The online community of knife collectors, A Knife Family Forged in Steel
There have been ups and downs in antique knife prices. When recessions hit prices drop as fewer collectors have spare change. Even when financial times are good some brands prices drop down... its like the stock market.
I believe that well made knives-the best of the best-overall increase in value. Others that were really popular then drop down may come back.
Consider Weidmannsheil a German brand once available through Parkers' Knife Service. Many of these are as well made as you could get. Stag handles and well machined. They had good weight and are above average size. When buying antiques typically the larger an antique the higher a price for items of the same type,..as a small painting is worth less than a large painting by the same artist. Making this brand in other foreign countries with questionable quality has hurt the older quality Weidmannsheil.
Another under priced knife might be Cripple Creek especially the older types such as Old Fort rather than Effingham.
Some newer collectors are buying custom knives at premium prices. Overall I believe the antique market will come back for those knives in good shape. Competition will drive down custom prices somewhat.
Knives are a kind of investment but i do not bet my future on them as I do with the stock market.
Thank you for the members who liked this.
This year has been rather confusing to me. Those that normally sell well are slow and those that you dont see coming out of collections often are coming out in droves! This being the first year I have taken some out of the safe to sell has been an eye opener. I have listed beautiful stags with no takers :(
Some people blame election uears and not knowing whos next for slow sales in antique and collectable markets, now that all that is over it should change, hopefully for the better. i dont mean this as a political statement it just that when people are unsure they spend less, now we know what weve got so we can decide how to spend our extra money. I did enjoy a few good buys on antwue knives in the last year thru internet auction.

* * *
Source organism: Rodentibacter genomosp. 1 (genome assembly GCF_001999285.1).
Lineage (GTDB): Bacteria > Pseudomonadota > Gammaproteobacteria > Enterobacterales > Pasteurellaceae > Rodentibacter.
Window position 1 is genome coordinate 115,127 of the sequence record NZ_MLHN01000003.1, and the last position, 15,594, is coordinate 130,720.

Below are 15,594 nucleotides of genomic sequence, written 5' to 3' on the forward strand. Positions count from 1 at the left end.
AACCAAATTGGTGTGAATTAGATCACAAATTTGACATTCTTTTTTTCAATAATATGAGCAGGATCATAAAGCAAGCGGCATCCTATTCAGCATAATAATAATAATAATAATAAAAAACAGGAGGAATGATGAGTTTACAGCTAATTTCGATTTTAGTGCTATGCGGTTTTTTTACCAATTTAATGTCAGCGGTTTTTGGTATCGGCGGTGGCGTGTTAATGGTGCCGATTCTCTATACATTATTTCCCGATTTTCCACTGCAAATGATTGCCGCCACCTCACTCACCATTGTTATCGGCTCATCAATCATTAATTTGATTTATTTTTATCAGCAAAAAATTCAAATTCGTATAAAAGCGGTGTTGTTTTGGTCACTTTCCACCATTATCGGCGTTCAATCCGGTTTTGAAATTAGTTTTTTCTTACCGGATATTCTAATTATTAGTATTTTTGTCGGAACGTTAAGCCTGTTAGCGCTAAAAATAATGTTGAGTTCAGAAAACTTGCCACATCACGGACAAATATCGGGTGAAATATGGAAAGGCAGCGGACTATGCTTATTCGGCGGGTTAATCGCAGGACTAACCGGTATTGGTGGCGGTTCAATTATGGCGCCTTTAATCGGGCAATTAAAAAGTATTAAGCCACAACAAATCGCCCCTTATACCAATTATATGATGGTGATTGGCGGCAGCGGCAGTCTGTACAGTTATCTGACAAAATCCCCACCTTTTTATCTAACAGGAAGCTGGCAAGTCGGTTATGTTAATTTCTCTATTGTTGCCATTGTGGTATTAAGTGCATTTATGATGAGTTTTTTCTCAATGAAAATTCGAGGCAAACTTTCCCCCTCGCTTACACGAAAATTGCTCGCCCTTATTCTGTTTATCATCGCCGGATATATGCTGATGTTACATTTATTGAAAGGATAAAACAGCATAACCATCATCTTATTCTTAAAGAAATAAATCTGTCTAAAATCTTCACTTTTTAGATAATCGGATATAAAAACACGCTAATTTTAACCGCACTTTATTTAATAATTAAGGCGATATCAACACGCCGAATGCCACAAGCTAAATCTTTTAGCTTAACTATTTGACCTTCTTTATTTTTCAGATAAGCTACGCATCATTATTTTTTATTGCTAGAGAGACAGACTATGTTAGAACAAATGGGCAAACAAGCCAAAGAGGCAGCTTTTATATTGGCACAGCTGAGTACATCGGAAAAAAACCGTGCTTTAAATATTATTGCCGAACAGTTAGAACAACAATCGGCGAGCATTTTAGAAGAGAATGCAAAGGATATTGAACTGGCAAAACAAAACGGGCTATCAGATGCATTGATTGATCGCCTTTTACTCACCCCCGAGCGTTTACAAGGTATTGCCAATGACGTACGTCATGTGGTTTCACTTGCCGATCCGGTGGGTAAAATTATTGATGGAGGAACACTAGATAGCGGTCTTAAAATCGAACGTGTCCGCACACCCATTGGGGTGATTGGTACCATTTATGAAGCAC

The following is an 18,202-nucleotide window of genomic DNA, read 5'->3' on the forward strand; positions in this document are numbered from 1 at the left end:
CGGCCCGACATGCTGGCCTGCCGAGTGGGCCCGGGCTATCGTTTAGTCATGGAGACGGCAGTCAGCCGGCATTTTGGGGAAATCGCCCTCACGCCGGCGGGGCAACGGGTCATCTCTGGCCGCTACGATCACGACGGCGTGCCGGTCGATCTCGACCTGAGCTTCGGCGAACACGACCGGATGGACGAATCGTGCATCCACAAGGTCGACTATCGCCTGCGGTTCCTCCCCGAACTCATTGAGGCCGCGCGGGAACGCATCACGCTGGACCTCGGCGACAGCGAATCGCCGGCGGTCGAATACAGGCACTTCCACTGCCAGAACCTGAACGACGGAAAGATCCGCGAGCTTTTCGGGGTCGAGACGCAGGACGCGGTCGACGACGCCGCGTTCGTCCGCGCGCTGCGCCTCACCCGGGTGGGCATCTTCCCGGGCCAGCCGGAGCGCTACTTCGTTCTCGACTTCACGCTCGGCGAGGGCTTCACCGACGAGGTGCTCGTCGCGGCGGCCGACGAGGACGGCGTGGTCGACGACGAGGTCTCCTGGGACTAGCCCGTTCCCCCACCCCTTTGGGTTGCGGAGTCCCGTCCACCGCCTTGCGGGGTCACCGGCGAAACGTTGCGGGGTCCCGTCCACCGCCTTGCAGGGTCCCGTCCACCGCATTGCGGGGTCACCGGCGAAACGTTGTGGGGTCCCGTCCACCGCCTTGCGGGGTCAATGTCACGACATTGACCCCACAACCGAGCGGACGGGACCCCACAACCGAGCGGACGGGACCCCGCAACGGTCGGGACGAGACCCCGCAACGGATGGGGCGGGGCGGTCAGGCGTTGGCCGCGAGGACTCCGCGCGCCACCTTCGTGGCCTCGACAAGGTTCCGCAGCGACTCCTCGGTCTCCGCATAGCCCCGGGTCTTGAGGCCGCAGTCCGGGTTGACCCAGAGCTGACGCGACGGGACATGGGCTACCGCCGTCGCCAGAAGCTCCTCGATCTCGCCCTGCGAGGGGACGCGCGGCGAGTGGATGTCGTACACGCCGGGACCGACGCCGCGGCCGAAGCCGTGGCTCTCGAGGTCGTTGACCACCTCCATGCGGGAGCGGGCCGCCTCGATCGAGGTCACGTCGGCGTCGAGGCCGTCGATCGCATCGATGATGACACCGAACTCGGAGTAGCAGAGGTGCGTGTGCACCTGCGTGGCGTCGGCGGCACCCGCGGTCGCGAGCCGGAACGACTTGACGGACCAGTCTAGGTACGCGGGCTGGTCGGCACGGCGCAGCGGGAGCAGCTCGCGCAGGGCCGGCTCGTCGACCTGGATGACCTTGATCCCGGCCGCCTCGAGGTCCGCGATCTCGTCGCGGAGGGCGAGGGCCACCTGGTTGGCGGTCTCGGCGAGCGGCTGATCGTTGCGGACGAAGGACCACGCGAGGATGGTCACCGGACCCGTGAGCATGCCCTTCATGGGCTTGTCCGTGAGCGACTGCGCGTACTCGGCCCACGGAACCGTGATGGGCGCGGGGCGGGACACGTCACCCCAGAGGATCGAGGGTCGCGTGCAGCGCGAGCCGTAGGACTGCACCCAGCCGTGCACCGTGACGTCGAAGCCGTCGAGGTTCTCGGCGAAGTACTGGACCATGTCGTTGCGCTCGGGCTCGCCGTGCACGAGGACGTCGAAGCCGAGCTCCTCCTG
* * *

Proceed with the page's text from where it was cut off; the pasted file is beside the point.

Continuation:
Thank goodness it is a hobby for me (albeit an expensive hobby!). I try to never look at it as an investment. From that perspective, I tend to smile if I decide to sell a knife in which I've lost interest and receive more than I paid for it. On the other hand, as a hobby, it doesn't bother me at all if I sell a knife for less (even much less) than I originally paid. My father-in-law lives for collecting coins. Neither his son nor daughter (heck, nor his grandkids) have an interest in coins. He is always telling me how much this coin or that is worth. I always respond with something like ... why don't you sell it (or them). His response is always the same ... they are an investment. Oh ... he is 90, by the way! I guess he plans to live forever. "Things" are only an investment if you have a plan for selling them. He doesn't quite agree with that statement! His coins are his and he has no plan to sell them, period .... however, he will never be caught calling this a hobby. It's an investment, of course!
You learn the large amount of time required to sell knives to upgrade a collection or just get the cash. Its best to buy right but that takes experience. The appreciation of knife values to me does not rise as fast as an investment in a S&P 500 indexed fund. Later in life there are few purchases that give me the satisfaction of a knife for the collection. Some collectibles have gone way down in value -for instance Beanie Babies---Knives in some way will keep value as they are beautiful or exhibit something intellectually obvious without your knowing their historical background. Knives have different uses over time even in life saving and taking experiences.
Paul, your right in that if you buy a knife right it will never lose value. Buying it right takes knowledge or at least it did for me. Being a history buff finally came in handy LOL